evidence about how message source and campaign context affect efforts to
mobilize previous non-voters by addressing secrecy concerns, as well as show
that attempting to address these concerns increases long-term participation.
Park, Sunhee, and David J. Hendry. "Reassessing Schoenfeld Residual
Tests of Proportional Hazards in Political Science Event History Analyses."
Abstract: An underlying assumption of proportional hazards
models is that the effect of a change in a covariate on the hazard rate of
event occurrence is constant over time. For scholars using the Cox model, a
Schoenfeld residual-based test has become the disciplinary standard for
detecting violations of this assumption. However, using this test requires
researchers to make a choice about a transformation of the time scale. In
practice, this choice has largely consisted of arbitrary decisions made
without justification. Using replications and simulations, we demonstrate
that the decision about time transformations can have profound implications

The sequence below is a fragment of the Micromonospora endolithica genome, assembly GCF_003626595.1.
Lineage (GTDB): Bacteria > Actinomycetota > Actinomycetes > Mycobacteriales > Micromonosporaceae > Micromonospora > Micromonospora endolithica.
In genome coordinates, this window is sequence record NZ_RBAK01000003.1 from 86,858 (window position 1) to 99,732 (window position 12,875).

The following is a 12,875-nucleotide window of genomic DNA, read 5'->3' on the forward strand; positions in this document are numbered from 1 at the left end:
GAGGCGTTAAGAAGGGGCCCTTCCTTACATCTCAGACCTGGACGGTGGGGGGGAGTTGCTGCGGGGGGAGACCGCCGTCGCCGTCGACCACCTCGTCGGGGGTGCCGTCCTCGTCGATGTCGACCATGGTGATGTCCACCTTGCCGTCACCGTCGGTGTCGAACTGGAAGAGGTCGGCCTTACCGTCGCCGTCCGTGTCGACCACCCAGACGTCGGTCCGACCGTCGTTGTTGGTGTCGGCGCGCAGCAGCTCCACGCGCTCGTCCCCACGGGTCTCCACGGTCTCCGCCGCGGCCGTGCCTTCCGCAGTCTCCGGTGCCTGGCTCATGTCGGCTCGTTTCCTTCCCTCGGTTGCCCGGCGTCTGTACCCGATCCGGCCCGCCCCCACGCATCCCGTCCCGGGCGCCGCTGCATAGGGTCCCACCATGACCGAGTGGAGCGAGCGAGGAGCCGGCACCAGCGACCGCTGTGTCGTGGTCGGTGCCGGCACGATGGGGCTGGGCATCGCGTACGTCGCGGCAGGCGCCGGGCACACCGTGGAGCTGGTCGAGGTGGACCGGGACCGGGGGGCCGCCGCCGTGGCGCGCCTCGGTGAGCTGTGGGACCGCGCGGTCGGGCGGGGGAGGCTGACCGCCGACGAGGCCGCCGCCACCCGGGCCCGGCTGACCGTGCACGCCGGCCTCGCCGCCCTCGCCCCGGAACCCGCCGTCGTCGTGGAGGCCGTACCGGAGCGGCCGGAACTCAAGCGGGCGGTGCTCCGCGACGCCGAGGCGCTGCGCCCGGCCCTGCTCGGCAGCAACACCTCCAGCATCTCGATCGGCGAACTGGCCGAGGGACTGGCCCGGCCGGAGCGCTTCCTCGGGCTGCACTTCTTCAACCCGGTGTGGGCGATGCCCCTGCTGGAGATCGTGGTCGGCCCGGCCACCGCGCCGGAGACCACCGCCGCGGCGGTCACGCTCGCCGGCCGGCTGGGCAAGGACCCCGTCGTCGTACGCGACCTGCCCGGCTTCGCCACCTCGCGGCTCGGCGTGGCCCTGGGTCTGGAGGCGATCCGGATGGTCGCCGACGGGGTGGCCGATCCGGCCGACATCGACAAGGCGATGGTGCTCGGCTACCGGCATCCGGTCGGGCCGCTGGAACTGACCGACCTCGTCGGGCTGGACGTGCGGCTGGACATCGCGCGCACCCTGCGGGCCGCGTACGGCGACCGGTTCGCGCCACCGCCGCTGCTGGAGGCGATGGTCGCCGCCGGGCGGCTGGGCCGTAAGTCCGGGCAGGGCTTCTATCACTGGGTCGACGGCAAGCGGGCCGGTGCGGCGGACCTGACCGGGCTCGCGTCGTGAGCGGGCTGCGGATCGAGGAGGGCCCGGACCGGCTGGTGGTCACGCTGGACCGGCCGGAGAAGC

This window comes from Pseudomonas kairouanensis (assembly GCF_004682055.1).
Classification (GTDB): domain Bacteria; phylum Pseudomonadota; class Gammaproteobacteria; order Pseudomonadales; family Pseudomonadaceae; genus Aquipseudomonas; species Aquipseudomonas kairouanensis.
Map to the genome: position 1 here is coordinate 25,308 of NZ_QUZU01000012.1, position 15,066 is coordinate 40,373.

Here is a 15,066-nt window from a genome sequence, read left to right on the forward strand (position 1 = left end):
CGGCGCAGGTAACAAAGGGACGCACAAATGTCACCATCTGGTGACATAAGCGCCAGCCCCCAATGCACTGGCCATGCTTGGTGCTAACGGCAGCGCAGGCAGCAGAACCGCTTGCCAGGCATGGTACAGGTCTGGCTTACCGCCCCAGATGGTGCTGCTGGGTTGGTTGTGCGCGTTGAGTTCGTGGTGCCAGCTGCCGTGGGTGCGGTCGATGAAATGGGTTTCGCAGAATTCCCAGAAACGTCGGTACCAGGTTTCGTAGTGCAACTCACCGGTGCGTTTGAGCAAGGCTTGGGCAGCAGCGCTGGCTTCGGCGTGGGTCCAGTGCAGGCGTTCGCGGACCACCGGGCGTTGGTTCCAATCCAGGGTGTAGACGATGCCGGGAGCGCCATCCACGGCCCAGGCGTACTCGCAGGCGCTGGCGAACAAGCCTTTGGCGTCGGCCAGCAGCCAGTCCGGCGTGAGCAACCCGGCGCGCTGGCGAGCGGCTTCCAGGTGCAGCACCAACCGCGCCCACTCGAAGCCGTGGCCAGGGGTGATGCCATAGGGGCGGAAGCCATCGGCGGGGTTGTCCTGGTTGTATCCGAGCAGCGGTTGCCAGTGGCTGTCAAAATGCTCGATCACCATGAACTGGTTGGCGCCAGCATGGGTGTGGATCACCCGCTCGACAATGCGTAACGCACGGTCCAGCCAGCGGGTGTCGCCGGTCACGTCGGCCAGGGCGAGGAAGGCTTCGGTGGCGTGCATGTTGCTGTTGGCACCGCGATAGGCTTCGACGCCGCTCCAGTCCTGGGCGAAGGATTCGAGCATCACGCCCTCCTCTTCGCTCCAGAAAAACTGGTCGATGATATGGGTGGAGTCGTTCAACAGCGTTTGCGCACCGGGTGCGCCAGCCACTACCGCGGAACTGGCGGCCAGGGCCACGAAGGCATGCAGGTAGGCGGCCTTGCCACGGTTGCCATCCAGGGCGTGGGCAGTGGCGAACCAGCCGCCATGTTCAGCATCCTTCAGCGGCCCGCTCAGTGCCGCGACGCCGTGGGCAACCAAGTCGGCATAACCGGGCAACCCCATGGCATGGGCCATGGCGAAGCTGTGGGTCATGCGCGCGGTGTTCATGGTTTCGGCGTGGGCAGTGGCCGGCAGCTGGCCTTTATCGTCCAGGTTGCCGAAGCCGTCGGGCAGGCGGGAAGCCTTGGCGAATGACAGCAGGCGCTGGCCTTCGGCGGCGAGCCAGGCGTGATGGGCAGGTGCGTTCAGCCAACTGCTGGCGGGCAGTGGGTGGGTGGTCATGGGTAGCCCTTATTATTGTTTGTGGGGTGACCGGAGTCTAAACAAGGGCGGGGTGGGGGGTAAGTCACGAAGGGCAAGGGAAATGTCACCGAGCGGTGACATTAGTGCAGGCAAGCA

for the conclusions reached. In particular, we show that researchers can
make far more informed decisions by paying closer attention to the presence
of outlier survival times and levels of censoring in their data. We suggest
a new standard for best practices in Cox diagnostics that buttresses the
current standard with in-depth exploratory data analysis.
[Main - pdf]
[Appendix 1 - pdf]
[Appendix 2 - pdf]
Gerber, Alan S., Gregory A. Huber, Marc Meredith, Daniel R. Biggers, and
David J. Hendry. "Felony Status, Participation, and Political
Reintegration: Results from a Field Experiment." (Under review).
Abstract: How does America's high rate of incarceration shape
political participation? Few studies have examined the direct effects of
incarceration on patterns of political engagement. Answering this question is
particularly relevant for the 93% of formerly incarcerated individuals who are
eligible to vote. Drawing on new administrative data from Connecticut, we
show that felons vote at much lower rates than comparable non-felons
prior to being incarcerated. From this low baseline, incarceration
substantially reduces post-release registration rates and has small and
ambiguous effects on post-release voting. Building on these observational
findings, we present evidence from a field experiment showing that a simple